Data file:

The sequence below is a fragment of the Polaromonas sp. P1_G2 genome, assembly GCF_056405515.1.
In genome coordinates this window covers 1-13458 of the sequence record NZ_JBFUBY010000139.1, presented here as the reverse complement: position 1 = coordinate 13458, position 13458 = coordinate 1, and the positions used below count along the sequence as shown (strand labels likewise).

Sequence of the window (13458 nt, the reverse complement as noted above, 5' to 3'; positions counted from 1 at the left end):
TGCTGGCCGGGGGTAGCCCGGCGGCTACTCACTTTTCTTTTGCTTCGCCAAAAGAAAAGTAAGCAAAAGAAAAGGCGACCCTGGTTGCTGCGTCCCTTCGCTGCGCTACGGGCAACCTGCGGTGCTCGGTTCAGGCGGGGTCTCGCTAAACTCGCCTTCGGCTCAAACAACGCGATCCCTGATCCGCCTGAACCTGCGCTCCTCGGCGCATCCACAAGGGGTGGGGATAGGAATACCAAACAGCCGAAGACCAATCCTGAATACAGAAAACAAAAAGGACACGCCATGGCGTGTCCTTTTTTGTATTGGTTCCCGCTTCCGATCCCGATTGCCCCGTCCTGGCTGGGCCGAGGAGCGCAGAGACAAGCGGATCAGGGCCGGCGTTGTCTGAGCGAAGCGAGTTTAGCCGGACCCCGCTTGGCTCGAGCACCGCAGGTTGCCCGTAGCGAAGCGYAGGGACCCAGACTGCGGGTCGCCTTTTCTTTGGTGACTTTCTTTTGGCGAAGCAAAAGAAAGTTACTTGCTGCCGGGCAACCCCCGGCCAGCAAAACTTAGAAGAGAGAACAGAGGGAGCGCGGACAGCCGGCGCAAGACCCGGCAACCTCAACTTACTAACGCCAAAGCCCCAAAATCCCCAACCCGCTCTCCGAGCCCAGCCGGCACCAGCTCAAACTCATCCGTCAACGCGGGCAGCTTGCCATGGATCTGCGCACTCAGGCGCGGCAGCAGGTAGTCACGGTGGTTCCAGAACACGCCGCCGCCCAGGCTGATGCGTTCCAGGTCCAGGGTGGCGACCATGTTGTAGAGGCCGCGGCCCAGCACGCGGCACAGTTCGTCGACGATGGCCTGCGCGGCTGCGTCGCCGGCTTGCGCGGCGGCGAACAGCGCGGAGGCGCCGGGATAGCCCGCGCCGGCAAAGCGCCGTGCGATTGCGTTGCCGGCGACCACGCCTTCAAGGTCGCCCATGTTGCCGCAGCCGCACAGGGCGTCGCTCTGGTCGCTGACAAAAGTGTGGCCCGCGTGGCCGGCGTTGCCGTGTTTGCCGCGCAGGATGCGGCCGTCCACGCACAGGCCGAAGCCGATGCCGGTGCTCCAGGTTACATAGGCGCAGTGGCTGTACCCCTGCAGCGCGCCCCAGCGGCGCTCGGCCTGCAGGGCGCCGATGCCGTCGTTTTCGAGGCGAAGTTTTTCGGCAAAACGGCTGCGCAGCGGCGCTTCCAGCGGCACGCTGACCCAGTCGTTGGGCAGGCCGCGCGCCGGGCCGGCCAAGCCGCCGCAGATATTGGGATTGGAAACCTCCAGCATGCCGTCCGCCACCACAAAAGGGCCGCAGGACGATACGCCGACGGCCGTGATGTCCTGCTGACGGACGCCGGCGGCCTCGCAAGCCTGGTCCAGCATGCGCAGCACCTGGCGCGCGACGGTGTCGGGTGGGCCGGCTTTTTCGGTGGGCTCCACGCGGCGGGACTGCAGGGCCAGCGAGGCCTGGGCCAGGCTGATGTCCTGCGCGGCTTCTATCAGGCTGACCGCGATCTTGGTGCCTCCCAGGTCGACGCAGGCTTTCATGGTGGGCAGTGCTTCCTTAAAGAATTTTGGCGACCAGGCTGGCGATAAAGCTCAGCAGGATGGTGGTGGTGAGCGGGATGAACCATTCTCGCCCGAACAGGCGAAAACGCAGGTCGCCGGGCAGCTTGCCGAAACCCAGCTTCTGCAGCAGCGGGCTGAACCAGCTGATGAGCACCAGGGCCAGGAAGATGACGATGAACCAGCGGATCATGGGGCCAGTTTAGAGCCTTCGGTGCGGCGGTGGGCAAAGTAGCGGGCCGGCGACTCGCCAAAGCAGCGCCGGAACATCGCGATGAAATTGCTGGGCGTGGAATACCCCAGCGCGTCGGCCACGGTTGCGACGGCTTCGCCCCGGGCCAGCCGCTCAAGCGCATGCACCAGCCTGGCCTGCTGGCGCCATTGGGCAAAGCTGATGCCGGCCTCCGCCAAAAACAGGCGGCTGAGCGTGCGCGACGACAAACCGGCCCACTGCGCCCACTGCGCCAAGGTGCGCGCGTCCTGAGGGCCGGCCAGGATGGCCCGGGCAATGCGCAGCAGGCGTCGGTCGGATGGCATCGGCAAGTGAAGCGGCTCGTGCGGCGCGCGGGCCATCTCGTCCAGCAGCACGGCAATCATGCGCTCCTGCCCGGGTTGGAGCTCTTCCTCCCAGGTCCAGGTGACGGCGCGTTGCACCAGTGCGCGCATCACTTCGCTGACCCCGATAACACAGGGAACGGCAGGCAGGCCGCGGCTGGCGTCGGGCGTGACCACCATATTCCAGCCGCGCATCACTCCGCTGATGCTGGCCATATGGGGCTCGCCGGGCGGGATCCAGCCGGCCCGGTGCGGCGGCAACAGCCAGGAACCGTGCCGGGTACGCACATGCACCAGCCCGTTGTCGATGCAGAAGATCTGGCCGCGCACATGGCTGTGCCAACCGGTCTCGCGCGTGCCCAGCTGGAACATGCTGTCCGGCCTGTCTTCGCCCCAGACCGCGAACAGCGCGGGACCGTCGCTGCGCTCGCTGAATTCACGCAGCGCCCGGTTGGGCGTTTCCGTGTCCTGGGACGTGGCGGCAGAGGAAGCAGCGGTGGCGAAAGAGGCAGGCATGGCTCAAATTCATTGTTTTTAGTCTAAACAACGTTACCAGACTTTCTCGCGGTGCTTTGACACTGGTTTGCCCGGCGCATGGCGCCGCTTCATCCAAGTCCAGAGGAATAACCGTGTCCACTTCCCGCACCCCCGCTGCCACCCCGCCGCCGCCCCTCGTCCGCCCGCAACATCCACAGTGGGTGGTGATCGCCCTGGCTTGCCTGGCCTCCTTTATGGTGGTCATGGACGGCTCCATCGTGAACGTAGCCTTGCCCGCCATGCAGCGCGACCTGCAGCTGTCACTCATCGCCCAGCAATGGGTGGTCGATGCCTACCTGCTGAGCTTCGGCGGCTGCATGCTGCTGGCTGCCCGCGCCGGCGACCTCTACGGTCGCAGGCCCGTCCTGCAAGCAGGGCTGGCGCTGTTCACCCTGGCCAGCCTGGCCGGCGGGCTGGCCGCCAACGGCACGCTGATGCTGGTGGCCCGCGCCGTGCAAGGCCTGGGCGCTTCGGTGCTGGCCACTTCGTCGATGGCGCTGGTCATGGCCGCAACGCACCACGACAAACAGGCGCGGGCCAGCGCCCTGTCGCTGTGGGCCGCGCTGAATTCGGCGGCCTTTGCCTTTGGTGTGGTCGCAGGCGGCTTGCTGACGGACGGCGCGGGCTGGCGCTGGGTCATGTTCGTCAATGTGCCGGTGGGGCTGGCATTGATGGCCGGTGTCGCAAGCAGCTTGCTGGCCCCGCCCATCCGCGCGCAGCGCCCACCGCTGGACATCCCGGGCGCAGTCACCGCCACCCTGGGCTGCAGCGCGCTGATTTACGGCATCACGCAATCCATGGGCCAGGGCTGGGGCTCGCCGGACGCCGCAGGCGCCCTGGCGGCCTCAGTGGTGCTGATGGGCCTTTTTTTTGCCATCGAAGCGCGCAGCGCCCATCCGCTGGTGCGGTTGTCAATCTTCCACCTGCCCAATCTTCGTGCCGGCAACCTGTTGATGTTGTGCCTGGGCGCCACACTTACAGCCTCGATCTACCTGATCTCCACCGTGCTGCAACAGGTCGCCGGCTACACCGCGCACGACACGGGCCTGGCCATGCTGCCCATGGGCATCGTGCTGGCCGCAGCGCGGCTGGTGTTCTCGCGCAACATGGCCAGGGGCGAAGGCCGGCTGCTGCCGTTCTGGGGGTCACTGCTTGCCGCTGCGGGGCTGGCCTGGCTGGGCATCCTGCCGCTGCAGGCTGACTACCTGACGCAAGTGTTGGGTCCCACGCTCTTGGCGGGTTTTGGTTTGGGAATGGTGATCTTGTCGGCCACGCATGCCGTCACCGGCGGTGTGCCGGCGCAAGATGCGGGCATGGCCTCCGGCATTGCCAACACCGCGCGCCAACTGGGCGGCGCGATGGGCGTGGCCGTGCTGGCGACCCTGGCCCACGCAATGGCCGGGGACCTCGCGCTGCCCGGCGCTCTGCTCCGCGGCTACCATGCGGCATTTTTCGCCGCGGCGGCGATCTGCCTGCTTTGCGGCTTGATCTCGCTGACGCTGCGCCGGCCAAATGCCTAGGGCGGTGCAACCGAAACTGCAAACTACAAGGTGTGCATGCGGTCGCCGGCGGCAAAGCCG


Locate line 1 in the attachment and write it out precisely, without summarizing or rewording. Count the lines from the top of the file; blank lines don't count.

The sequence below is a fragment of the Polaromonas sp. P1_G2 genome, assembly GCF_056405515.1.